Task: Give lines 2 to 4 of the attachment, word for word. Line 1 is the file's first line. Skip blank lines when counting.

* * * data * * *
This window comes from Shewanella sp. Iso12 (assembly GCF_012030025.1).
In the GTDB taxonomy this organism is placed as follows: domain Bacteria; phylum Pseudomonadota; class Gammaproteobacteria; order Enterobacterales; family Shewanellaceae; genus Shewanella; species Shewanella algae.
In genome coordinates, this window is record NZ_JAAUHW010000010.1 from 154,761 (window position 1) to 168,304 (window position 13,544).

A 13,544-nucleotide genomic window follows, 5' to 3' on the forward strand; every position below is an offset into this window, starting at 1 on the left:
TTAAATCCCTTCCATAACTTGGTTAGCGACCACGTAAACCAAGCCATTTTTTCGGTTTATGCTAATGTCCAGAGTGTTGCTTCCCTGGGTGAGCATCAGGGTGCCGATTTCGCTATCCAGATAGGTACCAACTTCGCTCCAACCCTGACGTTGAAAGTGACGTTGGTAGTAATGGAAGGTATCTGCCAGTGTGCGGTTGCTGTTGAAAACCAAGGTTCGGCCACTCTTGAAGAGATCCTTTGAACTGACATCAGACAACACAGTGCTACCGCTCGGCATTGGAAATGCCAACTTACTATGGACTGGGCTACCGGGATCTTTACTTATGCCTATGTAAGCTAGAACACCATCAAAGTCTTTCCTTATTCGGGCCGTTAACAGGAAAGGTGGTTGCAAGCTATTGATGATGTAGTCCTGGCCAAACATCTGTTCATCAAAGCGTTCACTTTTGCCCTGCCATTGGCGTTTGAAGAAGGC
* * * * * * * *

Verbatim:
In the GTDB taxonomy this organism is placed as follows: domain Bacteria; phylum Pseudomonadota; class Gammaproteobacteria; order Enterobacterales; family Shewanellaceae; genus Shewanella; species Shewanella algae.
In genome coordinates, this window is record NZ_JAAUHW010000010.1 from 154,761 (window position 1) to 168,304 (window position 13,544).

A 13,544-nucleotide genomic window follows, 5' to 3' on the forward strand; every position below is an offset into this window, starting at 1 on the left: